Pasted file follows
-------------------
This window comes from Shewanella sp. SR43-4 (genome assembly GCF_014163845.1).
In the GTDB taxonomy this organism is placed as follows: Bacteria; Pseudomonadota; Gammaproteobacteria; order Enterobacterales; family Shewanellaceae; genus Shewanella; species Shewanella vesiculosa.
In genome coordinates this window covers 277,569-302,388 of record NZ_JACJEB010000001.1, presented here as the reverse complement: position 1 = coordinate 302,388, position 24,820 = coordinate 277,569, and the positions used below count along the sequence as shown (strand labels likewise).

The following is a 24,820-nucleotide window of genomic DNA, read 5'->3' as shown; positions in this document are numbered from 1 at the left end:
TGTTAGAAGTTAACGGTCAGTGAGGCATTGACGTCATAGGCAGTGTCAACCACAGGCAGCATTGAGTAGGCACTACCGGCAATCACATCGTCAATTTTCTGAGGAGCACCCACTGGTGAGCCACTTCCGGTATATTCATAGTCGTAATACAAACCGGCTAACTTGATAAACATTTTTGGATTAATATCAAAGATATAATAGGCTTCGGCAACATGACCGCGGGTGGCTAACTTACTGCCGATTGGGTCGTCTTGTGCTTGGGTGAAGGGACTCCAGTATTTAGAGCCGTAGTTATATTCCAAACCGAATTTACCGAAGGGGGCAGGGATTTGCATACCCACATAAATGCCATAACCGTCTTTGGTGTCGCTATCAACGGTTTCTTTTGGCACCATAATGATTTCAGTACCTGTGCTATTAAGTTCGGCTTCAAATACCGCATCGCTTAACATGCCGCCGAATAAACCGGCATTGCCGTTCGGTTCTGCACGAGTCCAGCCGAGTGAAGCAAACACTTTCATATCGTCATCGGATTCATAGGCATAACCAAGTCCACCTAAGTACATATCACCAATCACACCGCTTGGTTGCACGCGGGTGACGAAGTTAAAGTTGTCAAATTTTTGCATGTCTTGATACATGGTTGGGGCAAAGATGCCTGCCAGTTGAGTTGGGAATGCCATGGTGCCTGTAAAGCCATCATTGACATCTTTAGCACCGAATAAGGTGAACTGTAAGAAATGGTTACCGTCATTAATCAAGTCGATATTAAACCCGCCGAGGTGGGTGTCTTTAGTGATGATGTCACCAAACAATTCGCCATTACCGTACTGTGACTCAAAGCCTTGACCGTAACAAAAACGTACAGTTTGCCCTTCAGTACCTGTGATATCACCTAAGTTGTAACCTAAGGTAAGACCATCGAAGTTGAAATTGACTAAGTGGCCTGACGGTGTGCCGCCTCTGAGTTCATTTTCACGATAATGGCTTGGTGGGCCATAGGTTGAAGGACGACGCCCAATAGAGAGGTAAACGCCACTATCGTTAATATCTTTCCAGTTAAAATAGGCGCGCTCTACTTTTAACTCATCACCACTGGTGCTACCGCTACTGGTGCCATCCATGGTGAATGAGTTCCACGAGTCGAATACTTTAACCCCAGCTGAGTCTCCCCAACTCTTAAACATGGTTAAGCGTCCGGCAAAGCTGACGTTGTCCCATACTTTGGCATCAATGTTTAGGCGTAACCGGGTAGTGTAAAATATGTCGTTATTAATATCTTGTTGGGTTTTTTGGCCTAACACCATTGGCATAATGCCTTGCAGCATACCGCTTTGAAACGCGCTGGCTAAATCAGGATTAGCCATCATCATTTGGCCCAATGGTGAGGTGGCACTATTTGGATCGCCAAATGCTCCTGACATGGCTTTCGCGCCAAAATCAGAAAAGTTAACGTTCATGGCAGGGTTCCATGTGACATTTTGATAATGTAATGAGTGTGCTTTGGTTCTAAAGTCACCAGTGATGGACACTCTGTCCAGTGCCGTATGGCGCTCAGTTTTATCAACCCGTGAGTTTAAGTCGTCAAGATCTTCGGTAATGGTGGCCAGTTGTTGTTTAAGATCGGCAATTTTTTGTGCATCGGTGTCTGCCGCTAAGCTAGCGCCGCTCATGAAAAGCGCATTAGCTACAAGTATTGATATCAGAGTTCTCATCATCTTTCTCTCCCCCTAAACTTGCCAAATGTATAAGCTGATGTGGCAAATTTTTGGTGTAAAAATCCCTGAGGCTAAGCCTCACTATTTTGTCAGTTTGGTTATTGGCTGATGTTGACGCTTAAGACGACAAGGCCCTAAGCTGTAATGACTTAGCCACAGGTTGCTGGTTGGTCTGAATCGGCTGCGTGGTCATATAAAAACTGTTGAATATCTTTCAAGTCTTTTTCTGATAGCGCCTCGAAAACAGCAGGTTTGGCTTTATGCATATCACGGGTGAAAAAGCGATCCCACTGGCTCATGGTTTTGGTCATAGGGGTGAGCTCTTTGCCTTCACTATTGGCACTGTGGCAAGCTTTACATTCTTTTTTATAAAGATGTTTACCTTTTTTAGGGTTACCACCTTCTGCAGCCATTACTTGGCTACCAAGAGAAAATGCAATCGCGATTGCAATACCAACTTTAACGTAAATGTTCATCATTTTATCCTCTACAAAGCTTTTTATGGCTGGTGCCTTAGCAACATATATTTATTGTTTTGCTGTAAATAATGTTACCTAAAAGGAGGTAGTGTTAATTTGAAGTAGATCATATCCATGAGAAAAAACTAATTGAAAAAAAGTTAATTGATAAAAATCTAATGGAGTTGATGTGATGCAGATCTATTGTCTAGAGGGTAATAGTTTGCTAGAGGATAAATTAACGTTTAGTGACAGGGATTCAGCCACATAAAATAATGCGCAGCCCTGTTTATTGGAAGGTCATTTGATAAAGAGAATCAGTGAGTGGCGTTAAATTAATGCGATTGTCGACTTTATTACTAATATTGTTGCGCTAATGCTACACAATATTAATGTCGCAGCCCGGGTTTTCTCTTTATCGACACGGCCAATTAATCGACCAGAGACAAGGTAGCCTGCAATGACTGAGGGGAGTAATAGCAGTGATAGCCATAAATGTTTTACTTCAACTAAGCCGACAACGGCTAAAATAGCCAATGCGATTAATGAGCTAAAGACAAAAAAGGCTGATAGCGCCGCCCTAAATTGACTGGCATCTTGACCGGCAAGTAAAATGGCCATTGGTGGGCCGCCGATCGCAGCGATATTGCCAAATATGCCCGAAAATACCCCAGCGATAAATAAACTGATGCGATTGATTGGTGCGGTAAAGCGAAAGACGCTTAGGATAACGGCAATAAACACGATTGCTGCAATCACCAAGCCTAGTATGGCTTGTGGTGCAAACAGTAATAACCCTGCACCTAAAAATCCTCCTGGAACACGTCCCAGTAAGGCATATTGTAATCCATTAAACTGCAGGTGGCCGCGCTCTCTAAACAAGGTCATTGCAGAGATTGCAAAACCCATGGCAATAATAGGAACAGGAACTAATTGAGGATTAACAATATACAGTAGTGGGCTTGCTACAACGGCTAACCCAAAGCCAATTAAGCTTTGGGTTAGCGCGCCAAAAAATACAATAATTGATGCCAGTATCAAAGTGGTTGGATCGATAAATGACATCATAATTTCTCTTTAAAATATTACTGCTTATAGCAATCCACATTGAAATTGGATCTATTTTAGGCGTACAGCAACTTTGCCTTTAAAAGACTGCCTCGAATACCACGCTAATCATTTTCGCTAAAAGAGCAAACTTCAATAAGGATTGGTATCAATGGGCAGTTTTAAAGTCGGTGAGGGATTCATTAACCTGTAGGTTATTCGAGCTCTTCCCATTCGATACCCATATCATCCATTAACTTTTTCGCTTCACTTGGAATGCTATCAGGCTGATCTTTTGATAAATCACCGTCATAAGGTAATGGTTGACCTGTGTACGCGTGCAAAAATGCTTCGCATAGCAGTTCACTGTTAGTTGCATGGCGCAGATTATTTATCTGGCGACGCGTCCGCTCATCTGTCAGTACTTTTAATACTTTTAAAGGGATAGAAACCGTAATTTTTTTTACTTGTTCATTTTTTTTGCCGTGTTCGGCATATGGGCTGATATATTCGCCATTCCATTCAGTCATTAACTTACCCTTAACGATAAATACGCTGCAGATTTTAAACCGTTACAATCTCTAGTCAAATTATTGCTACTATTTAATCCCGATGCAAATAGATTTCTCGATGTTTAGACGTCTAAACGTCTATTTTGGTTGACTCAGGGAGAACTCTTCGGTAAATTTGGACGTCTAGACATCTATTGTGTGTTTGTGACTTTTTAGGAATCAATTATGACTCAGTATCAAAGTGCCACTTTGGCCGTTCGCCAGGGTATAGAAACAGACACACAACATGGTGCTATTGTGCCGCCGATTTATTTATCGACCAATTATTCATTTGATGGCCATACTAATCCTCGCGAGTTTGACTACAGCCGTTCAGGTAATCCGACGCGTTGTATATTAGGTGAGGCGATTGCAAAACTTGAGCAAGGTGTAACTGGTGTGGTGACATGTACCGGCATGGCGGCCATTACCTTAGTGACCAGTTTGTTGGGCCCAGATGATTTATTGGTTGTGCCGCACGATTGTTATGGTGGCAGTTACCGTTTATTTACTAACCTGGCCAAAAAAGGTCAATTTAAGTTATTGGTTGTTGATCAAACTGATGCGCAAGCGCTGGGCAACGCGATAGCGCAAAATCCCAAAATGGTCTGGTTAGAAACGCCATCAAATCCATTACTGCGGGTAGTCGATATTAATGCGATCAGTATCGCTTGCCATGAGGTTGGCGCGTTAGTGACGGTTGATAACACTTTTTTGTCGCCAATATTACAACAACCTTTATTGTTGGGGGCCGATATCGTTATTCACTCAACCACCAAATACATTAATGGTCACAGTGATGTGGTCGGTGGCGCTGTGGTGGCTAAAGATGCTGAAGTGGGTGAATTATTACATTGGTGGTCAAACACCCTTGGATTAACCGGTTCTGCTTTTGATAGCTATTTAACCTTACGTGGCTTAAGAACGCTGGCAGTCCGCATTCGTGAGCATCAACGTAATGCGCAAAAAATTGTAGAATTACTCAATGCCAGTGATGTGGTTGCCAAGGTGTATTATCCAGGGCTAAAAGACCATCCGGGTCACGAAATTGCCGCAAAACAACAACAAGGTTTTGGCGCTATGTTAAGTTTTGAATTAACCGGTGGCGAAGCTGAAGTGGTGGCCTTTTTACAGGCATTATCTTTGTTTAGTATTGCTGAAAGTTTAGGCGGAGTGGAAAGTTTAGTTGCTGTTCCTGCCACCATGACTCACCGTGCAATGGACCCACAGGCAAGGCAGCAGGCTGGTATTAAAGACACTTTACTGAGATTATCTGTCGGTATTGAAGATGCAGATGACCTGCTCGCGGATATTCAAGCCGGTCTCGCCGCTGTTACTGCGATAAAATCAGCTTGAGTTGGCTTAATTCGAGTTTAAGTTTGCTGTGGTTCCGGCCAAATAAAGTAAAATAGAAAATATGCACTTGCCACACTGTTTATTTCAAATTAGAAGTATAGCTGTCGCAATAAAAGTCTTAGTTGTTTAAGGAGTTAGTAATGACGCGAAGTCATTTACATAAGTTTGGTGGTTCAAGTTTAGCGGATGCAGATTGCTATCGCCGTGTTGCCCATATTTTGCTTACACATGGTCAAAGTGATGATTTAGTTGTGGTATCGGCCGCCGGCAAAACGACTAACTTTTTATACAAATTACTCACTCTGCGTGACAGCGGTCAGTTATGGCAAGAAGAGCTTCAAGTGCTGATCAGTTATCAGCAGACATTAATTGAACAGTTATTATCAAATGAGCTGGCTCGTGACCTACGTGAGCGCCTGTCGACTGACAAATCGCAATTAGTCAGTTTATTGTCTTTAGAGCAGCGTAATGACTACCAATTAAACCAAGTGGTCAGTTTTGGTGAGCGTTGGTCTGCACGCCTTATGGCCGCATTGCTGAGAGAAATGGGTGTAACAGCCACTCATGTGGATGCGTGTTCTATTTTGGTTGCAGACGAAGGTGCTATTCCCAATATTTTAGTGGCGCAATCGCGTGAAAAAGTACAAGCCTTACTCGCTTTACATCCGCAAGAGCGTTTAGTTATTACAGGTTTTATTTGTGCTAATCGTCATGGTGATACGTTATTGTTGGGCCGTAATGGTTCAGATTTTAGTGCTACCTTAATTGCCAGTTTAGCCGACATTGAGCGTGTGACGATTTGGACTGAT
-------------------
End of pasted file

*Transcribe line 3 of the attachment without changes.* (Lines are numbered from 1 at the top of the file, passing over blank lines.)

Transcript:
In genome coordinates this window covers 277,569-302,388 of record NZ_JACJEB010000001.1, presented here as the reverse complement: position 1 = coordinate 302,388, position 24,820 = coordinate 277,569, and the positions used below count along the sequence as shown (strand labels likewise).